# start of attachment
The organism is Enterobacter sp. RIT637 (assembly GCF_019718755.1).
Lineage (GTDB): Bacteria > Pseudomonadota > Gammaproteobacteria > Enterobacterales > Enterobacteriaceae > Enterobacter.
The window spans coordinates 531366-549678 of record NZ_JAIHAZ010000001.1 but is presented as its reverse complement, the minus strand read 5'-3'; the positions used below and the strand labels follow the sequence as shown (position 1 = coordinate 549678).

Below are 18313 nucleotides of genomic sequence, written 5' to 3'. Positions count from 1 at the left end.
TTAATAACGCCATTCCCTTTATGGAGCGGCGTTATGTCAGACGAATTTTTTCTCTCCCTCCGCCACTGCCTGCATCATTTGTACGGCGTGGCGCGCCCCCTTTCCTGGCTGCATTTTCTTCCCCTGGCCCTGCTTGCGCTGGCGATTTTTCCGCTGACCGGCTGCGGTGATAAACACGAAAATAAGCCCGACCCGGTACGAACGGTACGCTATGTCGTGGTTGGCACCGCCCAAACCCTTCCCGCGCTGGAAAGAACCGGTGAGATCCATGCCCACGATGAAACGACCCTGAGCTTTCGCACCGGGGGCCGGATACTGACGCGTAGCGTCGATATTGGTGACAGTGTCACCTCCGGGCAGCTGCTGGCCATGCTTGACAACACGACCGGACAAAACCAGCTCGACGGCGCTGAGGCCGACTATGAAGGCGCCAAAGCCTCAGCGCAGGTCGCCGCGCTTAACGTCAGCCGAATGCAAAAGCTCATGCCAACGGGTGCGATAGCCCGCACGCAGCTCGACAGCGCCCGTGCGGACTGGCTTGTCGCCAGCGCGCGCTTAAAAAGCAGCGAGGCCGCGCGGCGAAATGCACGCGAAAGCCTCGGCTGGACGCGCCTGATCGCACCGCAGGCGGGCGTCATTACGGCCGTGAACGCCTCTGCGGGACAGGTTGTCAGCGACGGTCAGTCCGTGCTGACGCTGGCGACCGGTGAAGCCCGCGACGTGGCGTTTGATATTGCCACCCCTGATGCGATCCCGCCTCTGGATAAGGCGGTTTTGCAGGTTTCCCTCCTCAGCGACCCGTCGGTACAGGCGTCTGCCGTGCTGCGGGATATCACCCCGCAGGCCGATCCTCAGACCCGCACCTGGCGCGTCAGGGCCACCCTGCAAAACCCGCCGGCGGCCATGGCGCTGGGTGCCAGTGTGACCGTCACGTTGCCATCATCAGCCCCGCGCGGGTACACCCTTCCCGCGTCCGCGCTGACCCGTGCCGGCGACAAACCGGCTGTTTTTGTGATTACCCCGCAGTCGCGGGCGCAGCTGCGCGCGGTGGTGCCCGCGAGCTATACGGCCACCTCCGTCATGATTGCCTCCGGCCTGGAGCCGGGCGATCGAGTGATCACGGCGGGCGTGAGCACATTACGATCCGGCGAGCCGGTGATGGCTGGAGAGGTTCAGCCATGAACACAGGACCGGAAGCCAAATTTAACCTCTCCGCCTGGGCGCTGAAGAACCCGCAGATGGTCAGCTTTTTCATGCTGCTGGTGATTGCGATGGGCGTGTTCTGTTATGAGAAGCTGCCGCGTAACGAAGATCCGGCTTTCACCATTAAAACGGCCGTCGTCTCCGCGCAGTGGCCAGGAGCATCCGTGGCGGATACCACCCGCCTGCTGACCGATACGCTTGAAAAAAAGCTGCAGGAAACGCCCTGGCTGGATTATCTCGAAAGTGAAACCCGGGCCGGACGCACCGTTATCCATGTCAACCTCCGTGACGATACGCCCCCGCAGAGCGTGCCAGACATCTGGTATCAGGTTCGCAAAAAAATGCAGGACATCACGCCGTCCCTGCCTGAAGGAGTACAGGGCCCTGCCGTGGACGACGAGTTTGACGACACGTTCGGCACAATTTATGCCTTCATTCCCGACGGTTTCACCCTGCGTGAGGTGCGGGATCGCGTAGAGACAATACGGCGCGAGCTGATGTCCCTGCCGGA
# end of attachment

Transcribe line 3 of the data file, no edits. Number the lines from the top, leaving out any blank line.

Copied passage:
The window spans coordinates 531366-549678 of record NZ_JAIHAZ010000001.1 but is presented as its reverse complement, the minus strand read 5'-3'; the positions used below and the strand labels follow the sequence as shown (position 1 = coordinate 549678).